Step 5

Add the vertical
detail lines using three 2 x 70 px rectangles
(#2A323D) which we will horizontally stack 2 px from one another, grouping (Control-G) and then positioning them between the two decorative
insertions.

adding the decorative lines to the right section of the door frame

Step 6

Finish off the
current section of the frame by adding the hard shadow using an 18 x 8 px rectangle, which we will color
using #2A323D and then align to the upper edge of the frame. Once you’re done,
select and group (Control-G) all of its composing shapes together before moving on to the
next step.

adding the hard shadow to the right section of the door frame

Step 7

Create the left section of the frame using a copy (Control-C
> Control-F
) of the one that we’ve just finished working on, which we
will position on the opposite side of the entrance.

adding the left section of the door frame

Step 8

Start working on the
upper section of the frame by creating a 172
x 18 px
rectangle (#FFE7C5), which we will position on top of the entrance, as seen in the reference image.

creating the upper section of the door frame

Step 9

Add the round decorative
elements using two 14 x 14 px circles
(#FFE7C5), which we will position on the upper section of the frame, making
sure to center align them to the frame’s side sections.

adding the circular decorative pieces to the upper section of the frame

Step 10

Create the decorative
insertion using a 164 x 10 px rectangle
(#2A323D), on top of which we will add a smaller 156 x 2 px one (#FFE7C5), grouping (Control-G) and then positioning the two in the center of the
frame’s top section.

adding the decorative insertion to the upper section of the frame

Step 11 

Add the main shape
for the raised portion using a 108 x 12
px
rectangle, which we will color using #FFE7C5 and then position as seen
in the reference image.

adding the raised segment to the upper section of the door frame

Step 12

Create the side
curvatures using two 6 x 6 px circles
(#FFE7C5), which we will position on the sides of the previous shape and then
adjust by selecting their top and outer anchor points using the Direct Selection Tool (A) and then
removing them by pressing Delete.
Close the resulting paths using the Pen
Tool (P)
, and once you’re done, move on to the next step.

adding the round side sections to the raised portion of the door frame

Step 13

Add the vertical
insertion lines using thirteen 4 x 8 px rectangles
(#2A323D) horizontally stacked 4 px from
one another, grouping (Control-G)
and then center aligning them to the bottom edge of the raised section. Take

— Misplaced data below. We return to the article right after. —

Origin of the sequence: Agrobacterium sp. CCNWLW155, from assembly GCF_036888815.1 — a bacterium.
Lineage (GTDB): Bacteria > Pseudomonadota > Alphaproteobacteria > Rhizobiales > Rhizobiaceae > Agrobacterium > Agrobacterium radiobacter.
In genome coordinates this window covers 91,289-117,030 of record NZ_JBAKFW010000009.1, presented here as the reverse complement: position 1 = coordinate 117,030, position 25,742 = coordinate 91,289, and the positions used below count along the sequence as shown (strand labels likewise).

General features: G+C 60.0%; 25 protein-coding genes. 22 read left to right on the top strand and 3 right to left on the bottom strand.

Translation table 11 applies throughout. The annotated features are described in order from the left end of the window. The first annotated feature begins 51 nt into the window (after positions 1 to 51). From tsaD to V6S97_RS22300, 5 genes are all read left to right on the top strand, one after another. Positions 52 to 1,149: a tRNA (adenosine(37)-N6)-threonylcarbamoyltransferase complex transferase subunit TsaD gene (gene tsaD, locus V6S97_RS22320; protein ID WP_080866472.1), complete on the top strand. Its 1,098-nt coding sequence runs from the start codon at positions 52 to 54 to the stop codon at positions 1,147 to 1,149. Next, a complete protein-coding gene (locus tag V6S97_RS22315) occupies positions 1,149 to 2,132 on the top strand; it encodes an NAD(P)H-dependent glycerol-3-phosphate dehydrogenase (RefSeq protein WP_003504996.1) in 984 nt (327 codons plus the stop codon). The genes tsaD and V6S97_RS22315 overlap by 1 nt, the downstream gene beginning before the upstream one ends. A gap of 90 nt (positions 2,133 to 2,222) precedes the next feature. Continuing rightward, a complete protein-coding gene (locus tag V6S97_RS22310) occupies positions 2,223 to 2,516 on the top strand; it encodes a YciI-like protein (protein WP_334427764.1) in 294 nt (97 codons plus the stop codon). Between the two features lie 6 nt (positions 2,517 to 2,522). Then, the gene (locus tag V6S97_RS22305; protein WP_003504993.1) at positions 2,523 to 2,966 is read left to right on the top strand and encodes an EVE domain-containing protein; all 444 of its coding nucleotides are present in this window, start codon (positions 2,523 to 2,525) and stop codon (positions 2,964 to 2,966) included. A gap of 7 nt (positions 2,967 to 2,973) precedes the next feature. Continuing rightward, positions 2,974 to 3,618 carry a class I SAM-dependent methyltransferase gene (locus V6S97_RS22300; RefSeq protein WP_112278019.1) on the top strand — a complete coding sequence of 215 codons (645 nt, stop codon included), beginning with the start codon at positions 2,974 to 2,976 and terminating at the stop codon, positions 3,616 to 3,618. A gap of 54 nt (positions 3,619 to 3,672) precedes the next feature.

your time, and once you’re done, make sure you select and group (Control-G) all of the current section’s
composing shapes together, doing the same for the entire door afterwards.

adding the vertical insertion lines to the raised segment of the door frame

8. How to Create the Doorbell

Once we’ve finished working on the
entrance, we can move over to its right side and quickly create the little
doorbell.

Step 1

Create the base of
the bell using an 8 x 12 px rectangle, which we will color using #FFE7C5 and then position 14 px from the door frame’s right
section and 16 px from its three
vertical insertion lines.

creating and positioning the main shape for the doorbell

Step 2

Add the smaller side
sections using two 2 x 8 px rectangles, which we will color using #FFE7C5 and then position as seen in the reference
image.

adding the side sections to the doorbell

Step 3

Create the round
endpoints using two 4 x 4 px circles
(#FFE7C5), which we will position onto the doorbell’s center shape so that
their inner halves overlap it.

adding the circular endpoints to the doorbell

Step 4

Finish off the
doorbell by adding the little button using a 4 x 4 px circle, which we will color using #2A323D and then center
align to the larger body. Once you’re done, select and group (Control-G) all of its composing shapes, before moving on to the next section of the illustration.

adding the circular button to the doorbell

9. How to Create the Scary Monster

As soon as we’ve finished working on the
doorbell, we can shift our focus back to the entrance, where we will change the
mood of the scene by adding the dark yet friendly presence.

Step 1

Start working on the
mouth by creating a 56 x 8 px ellipse, which we will color using #F76C5E and then center align to the entrance,